Teaching in the Era of Zoom: My ‘Five C’s’ for Student Engagement

girl smiling during virtual learning


By Primrose Cameron

You’ve all seen it: the Zoom sessions hour after hour, until many students are “zoomed out” from desperately attempting to find a learning opportunity to grasp. Maintaining student interest for a half-hour, much less two or three hours, seems extremely challenging in a remote learning environment. However, it is possible, if educators keep the human factor in mind and assess students’ well-being along the way.

While we know in-person learning is far more effective, educators across the nation have answered the call to pandemic-related remote instruction by developing meaningful lessons and providing virtual student engagement. After speaking to many in the field, I would like to share with you what I call “The 5 C’s” for student engagement, adapted from the way we taught “pre-pandemic,” when we all enjoyed and appreciated in-person learning: consistency, checking for understanding, communicating, collaborating and congratulating.


Free Webinar:
Engagement Strategies for Reimagined Classrooms

student engagement strategies



It is important to limit learner confusion by being consistent in virtual teaching methods. If you can stick with one platform, your students will be able to become familiar with daily expectations. Present norms/video etiquette early on and often, decide on when videos are on or off, explain how and when to unmute microphones, share features such as hand raising or hand claps, build in brain breaks, have music or slides for transitions, and use interactive tools — these are just a few ways to maintain consistency.

Check for Understanding

Best practices in the classroom are often best practices online. Create tiered learning targets and utilize interactive tools for student engagement in real time. Create polls, increase opportunities to interact and use quizzes for real-time feedback.


Just like communication in a classroom setting, virtual communication can easily be misread, but it is key. Be sure to present a clear purpose and be intentional with student praise. Sometimes it is difficult to have dialogue when the faces on the screen move as students speak. Call them by name and present clear directions when needed.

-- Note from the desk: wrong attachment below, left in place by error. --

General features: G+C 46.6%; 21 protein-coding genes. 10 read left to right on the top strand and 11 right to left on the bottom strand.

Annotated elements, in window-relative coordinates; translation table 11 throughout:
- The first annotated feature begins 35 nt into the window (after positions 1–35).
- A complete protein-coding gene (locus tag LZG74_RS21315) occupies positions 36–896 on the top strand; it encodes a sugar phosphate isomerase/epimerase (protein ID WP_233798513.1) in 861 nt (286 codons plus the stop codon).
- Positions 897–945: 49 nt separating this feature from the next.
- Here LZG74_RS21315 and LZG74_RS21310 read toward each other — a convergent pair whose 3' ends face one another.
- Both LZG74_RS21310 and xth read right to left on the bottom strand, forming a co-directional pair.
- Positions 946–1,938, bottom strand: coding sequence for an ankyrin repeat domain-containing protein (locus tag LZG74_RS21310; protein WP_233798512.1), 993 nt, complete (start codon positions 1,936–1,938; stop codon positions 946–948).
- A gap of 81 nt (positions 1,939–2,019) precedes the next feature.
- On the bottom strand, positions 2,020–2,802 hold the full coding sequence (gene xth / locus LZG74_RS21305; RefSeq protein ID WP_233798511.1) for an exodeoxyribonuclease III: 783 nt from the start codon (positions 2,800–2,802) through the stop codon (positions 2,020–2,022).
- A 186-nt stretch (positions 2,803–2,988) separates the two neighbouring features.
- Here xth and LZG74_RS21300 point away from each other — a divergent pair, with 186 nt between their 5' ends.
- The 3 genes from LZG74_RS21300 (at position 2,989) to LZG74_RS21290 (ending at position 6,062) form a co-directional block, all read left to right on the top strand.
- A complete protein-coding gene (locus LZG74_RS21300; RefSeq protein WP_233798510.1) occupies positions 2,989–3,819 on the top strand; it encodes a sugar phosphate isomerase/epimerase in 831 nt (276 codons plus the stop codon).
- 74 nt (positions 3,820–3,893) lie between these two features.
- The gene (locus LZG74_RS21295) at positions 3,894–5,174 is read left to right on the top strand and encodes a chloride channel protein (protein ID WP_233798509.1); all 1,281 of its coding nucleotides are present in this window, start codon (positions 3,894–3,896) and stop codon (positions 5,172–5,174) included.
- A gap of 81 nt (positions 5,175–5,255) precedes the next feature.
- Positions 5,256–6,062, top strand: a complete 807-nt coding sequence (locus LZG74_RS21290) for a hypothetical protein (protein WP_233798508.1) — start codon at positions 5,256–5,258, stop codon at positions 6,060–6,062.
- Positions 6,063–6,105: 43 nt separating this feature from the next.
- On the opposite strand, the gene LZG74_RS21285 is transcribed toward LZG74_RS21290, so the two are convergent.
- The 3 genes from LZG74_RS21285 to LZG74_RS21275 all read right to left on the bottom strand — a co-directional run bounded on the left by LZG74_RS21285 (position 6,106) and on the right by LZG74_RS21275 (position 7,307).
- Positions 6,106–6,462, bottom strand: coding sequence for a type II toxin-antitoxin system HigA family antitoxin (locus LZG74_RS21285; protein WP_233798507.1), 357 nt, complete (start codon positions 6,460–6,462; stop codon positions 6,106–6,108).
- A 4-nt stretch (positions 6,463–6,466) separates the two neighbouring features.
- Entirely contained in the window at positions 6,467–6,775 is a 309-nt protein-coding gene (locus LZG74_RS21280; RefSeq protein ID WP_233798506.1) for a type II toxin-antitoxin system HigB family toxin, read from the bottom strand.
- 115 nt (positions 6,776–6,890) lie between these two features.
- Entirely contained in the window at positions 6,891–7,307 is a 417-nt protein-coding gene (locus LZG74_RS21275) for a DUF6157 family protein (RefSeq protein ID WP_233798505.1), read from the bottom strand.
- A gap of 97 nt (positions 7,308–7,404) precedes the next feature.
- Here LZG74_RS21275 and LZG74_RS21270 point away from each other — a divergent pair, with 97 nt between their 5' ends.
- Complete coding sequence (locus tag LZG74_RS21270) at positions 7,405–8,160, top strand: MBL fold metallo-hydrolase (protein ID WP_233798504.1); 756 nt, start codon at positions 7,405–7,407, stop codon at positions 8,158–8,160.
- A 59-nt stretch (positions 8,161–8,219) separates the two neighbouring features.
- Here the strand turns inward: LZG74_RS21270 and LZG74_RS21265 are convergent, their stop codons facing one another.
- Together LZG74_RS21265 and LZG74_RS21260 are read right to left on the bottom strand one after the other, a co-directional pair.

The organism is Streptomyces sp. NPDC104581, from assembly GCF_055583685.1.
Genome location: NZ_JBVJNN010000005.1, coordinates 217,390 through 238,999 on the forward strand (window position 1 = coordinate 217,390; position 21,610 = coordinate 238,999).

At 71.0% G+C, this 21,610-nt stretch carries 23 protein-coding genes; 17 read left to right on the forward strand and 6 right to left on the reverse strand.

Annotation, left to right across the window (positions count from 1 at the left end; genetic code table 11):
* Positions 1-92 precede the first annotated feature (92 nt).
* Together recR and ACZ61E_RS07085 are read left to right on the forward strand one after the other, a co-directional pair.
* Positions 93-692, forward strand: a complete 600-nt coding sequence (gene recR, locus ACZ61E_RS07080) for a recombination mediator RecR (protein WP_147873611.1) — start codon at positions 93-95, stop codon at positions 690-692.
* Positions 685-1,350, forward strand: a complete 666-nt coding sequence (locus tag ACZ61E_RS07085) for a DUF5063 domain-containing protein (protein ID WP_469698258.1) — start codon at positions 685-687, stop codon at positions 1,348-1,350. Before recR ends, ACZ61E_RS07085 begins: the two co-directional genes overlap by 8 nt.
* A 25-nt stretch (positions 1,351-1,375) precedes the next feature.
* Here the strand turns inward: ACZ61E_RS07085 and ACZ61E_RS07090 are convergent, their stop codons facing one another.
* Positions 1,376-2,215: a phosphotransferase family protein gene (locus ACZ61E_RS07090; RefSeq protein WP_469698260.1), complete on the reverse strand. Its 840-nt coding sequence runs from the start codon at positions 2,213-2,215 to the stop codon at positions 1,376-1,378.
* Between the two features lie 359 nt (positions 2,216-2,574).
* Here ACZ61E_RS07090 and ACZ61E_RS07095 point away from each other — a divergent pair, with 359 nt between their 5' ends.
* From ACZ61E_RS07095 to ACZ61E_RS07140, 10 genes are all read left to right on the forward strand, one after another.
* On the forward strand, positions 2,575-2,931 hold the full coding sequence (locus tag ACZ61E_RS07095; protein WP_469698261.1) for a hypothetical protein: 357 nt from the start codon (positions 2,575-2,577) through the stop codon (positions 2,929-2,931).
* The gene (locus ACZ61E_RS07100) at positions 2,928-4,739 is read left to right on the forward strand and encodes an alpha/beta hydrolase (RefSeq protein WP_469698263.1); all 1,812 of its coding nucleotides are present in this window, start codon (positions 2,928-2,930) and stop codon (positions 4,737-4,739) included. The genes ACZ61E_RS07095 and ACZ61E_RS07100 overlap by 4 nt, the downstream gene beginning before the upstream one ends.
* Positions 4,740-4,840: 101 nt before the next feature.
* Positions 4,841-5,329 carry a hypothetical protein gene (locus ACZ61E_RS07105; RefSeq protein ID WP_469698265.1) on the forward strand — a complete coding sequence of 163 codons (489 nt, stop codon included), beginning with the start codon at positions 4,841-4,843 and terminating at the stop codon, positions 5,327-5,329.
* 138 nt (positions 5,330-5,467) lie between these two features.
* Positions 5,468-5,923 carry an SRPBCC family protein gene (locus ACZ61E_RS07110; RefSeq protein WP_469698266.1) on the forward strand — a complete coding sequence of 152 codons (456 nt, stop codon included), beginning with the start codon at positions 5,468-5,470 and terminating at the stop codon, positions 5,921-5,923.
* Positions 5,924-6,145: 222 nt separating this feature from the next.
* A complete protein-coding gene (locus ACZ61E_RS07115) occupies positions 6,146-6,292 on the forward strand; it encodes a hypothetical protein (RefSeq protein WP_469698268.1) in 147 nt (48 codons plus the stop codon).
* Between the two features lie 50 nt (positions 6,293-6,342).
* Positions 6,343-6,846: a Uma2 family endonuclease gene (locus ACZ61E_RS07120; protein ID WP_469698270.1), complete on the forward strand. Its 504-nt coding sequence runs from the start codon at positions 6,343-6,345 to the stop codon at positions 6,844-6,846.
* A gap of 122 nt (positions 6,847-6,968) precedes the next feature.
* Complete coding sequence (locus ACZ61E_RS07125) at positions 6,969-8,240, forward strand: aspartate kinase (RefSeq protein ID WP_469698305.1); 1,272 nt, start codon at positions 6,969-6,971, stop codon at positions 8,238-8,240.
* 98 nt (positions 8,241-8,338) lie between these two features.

Outside the classroom, be sure to communicate with families so they know what your expectations are and recognize there is a support system for them to use. The hardest thing for families of our students is when they don’t know what’s going on. Use social media, emails and phone calls; our union helped us put these tools in place in my school district.


Maximize collaborative efforts and educational support from your colleagues so that they can assist you with student engagement, whether it be the paraprofessional working with students one-on-one or a reading coach helping a small group in a breakout room. Work with guidance counselors and other faculty members to support your students together.


Recognize all levels of achievement, including your own. Don’t be overwhelmed by the things that you have no control over, and allow yourself grace. The internet may go out, students’ screens may go blank, but don’t give up hope. You will have daily triumphs too, and your ultimate reward will be the smiling faces on your computer screen and of course student achievement. Don’t take it lightly that you and the learner have conquered the daily challenges of online learning. Congratulations for being the best educator you can be today and everyday!


Republished with permission from AFT Voices.



Primrose Cameron, Ed.D., is the professional development director of the Florida Education Association. She has more than 20 years’ experience working in education. Before becoming a professional development specialist in Volusia, she worked as a classroom teacher, a high school guidance counselor and a college instructor.